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War in Ernest Hemingway and Tim O’Brien’s Stories

Soldier’s Home and How to Tell a True War Story are short stories written about the wars. In the Soldier’s House, Hemingway narrates the time after the First World War, and O’Brien connects the events with the Vietnam War. In a comparison of O’Brien’s description of war with Hemingway, it can be noticed that they have a lot in common. O’Brien sometimes uses postmodernism, interspersed with almost poetic fragments built on repetitions. In both analyzed works, the topic of the soldier life consequences for men and their perception of reality is raised.

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Another common element used in the stories is exaggeration. It is used to increase the expressiveness of speech, the ability to concentrate on a certain object (Meyer and Miller). For example, O’Brien uses hyperbolic expressions, even the initial phrase “This is all true” is later refuted, but attracts the reader’s attention. Another example is the reaction, when Rat does not receive an answer for his letter: “The dumb cooze never writes back” (O’Brien para. 7). In Hemingway’s story, the narrative is conducted on the third side, but the main character of the soldier is prone to exaggeration. “His lies were quite unimportant lies and consisted in attributing to himself things other men had seen, done or heard of, and stating as facts certain apocryphal incidents familiar to all soldiers” (Hemingway para. 5). They used this technique to draw attention, and emphasize contrasts – the horrors of war and ideas about it, peaceful and military life.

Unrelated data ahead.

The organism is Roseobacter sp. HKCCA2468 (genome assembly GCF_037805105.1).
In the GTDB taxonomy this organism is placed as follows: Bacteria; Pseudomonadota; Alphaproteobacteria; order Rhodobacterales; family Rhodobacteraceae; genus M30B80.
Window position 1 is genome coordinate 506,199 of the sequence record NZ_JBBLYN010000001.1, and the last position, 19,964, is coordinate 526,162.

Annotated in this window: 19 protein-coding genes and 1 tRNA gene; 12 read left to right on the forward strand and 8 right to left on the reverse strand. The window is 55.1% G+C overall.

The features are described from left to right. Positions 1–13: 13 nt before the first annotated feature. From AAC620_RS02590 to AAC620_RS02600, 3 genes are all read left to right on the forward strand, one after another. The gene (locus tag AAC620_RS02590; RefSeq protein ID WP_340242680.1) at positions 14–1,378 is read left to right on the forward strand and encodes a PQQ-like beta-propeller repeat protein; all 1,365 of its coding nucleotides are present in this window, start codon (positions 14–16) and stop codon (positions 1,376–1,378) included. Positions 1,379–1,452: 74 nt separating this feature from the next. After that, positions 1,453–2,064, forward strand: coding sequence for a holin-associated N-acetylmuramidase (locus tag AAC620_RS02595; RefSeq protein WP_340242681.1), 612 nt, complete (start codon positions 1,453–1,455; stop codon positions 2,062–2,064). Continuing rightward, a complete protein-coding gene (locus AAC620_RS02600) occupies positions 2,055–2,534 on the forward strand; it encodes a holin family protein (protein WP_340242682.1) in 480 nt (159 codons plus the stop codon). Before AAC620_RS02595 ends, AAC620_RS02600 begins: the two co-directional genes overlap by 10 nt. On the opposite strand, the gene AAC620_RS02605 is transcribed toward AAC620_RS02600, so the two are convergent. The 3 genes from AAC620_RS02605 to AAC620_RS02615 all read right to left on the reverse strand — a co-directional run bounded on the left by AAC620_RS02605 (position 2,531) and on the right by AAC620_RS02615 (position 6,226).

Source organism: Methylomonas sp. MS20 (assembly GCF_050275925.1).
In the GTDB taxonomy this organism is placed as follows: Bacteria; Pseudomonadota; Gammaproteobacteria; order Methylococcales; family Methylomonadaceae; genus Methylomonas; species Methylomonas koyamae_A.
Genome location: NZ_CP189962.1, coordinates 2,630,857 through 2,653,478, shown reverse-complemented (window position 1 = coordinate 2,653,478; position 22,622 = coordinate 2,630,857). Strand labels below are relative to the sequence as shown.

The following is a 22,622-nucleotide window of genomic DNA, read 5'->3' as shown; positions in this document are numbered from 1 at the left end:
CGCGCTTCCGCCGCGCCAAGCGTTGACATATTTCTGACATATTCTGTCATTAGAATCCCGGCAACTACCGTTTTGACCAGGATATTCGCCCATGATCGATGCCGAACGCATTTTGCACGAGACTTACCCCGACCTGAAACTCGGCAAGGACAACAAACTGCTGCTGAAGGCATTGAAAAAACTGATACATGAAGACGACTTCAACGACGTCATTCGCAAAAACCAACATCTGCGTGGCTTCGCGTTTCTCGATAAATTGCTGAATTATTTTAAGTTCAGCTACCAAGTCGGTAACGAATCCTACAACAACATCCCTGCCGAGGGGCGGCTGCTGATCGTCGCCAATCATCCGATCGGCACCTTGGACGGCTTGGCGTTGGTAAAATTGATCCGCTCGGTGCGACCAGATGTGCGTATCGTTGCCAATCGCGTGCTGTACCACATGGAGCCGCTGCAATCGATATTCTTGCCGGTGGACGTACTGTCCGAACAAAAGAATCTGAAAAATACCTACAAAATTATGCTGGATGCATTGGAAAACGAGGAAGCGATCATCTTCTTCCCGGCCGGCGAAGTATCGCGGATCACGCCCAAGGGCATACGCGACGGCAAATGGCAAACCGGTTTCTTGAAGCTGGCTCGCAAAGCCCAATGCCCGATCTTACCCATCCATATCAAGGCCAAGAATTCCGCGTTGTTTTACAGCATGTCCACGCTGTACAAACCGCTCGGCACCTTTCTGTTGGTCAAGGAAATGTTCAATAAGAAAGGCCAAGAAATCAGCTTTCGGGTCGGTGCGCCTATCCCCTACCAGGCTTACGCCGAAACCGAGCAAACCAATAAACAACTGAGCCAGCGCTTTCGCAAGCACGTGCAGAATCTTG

However, where Hemingway has the absurdity of war adjacent to triumphant masculinity, O’Brien does not have any in his memory – it also becomes absurd and carries absolutely nothing but bewilderment, pain, and destruction. Almost every stereotypical “male act” ends in shame and self-dissatisfaction. Burned after the senseless death of a comrade, a village with civilians is not at all the triumph of the winner, who showed to the enemy their own power. It is the senseless anger of a cruel child who understands that he is wrong, but does not want to restrain himself. A nose broken in a fight is not a reason for pride, but a paranoid expectation of revenge from someone to whom the nose was broken.

Works Cited

Hemingway, Ernest. “Soldier’s Home.” So Many Books, 2020. Web.

Meyer, Michael and D. Quentin Miller. The Compact Bedford Introduction to Literature. 12th ed., Bedford/St. Martin’s, 2019.

O’Brien, Tim. “How to Tell a True War Story.” North Dakota State University, 2020. Web.

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StudyCorgi. "War in Ernest Hemingway and Tim O’Brien’s Stories." May 15, 2022. https://studycorgi.com/war-in-ernest-hemingway-and-tim-obriens-stories/.

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StudyCorgi. 2022. "War in Ernest Hemingway and Tim O’Brien’s Stories." May 15, 2022. https://studycorgi.com/war-in-ernest-hemingway-and-tim-obriens-stories/.

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StudyCorgi. (2022) 'War in Ernest Hemingway and Tim O’Brien’s Stories'. 15 May.

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